Thousands of people whose relatives' gravestones were laid flat without their permission, could take their case to the European Court of Human Rights.
In October 2002, Stoke-on-Trent City Council started laying flat more than 11,000 headstones in cemeteries it considered to be unsafe.
The council agreed to pay compensation but was found guilty of maladministration causing injustice.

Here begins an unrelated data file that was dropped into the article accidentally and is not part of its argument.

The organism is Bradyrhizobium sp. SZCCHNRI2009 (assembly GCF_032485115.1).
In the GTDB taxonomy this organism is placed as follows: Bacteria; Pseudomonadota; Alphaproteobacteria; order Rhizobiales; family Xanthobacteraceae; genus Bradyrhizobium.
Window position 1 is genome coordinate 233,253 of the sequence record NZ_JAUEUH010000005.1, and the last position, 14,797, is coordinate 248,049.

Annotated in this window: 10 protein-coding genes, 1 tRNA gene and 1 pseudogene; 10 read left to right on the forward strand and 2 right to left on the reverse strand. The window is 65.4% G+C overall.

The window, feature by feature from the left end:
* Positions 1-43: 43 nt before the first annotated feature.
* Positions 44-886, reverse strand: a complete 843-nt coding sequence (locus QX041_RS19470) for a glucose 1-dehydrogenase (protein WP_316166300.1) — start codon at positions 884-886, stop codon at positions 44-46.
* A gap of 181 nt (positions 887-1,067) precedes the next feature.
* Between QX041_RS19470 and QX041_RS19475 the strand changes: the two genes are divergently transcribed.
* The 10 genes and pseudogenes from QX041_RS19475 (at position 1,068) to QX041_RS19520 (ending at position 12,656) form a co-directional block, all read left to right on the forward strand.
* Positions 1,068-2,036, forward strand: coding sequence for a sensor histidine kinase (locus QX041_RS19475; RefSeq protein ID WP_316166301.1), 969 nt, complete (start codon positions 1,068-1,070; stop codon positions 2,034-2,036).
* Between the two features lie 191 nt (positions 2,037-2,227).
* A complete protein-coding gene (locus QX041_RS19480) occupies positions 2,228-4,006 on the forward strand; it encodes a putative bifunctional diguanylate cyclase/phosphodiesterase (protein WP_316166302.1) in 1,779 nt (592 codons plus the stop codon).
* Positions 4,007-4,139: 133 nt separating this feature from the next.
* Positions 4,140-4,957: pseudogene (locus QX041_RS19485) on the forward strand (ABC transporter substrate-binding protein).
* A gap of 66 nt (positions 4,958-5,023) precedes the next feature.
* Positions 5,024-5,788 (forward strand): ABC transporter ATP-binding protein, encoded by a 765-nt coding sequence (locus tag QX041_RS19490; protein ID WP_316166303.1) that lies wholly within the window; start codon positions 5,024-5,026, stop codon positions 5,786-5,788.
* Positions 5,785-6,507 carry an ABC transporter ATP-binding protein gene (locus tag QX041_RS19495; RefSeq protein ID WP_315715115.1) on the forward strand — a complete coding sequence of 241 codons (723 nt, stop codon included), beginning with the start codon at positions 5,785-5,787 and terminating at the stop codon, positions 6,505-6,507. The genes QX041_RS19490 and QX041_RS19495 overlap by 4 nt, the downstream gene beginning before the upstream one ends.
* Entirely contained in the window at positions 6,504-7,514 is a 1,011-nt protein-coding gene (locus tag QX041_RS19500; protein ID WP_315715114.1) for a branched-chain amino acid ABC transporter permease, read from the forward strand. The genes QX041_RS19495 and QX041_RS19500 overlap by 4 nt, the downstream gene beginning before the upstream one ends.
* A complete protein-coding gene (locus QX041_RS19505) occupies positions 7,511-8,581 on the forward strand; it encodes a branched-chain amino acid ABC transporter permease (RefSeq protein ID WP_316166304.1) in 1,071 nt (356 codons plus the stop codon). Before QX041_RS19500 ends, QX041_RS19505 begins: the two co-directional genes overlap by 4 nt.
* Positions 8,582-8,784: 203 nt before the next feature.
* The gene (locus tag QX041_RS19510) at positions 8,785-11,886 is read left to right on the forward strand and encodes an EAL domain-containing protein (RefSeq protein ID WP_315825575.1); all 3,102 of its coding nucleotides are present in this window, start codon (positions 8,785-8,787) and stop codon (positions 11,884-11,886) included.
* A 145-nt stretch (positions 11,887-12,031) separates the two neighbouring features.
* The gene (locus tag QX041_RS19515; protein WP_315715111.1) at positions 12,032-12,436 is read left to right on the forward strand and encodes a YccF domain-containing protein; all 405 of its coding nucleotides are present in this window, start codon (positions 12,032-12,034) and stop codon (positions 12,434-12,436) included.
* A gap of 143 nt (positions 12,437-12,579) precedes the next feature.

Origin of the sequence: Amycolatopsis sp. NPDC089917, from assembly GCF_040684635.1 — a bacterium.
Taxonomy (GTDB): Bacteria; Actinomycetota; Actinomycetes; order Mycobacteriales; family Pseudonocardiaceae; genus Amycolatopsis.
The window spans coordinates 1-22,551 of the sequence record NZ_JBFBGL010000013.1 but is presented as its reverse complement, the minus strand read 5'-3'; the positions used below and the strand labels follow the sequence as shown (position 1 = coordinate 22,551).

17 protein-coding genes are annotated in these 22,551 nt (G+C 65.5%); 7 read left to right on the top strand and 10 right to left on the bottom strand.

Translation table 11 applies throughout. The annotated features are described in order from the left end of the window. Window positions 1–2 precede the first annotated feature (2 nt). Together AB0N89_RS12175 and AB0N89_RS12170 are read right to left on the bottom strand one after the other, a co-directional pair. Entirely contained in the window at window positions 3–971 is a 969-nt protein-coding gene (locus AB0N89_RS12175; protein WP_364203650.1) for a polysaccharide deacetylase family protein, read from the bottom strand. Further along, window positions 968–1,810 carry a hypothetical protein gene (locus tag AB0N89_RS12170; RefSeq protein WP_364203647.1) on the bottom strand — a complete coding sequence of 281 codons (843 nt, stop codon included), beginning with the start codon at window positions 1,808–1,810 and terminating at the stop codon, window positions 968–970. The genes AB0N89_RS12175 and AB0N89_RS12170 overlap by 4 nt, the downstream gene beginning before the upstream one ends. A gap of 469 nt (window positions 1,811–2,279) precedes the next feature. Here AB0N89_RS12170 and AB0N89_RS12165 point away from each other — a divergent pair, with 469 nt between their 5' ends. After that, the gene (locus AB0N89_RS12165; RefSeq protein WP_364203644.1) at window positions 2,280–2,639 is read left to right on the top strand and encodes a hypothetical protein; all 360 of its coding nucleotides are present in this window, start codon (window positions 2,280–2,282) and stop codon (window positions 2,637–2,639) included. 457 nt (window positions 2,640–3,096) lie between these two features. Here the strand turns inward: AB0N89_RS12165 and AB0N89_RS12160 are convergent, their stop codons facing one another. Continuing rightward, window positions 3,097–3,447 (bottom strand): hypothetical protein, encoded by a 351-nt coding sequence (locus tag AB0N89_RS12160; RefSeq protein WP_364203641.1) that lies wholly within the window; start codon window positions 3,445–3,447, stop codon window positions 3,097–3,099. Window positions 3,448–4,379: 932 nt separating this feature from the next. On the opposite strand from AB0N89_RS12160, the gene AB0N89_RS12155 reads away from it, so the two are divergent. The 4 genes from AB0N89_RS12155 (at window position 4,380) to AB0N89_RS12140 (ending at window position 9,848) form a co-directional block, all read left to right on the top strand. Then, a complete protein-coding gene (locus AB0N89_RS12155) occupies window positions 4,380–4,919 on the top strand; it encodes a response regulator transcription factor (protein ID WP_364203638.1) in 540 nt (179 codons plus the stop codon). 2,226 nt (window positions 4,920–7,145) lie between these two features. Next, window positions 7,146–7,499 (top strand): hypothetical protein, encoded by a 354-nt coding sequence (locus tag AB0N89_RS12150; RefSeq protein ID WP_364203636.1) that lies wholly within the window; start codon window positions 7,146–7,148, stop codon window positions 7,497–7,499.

Those affected have compiled a dossier for Labour MEP Michael Cashman.
The gravestones were laid on the ground after a child was killed by an unstable memorial.
But a government ombudsman said in February this year that the move was not justified by the facts.
Thousands of pounds in compensation has been paid out to the relatives affected.
But those people affected want to know if they can take their case to the European Court of Human Rights.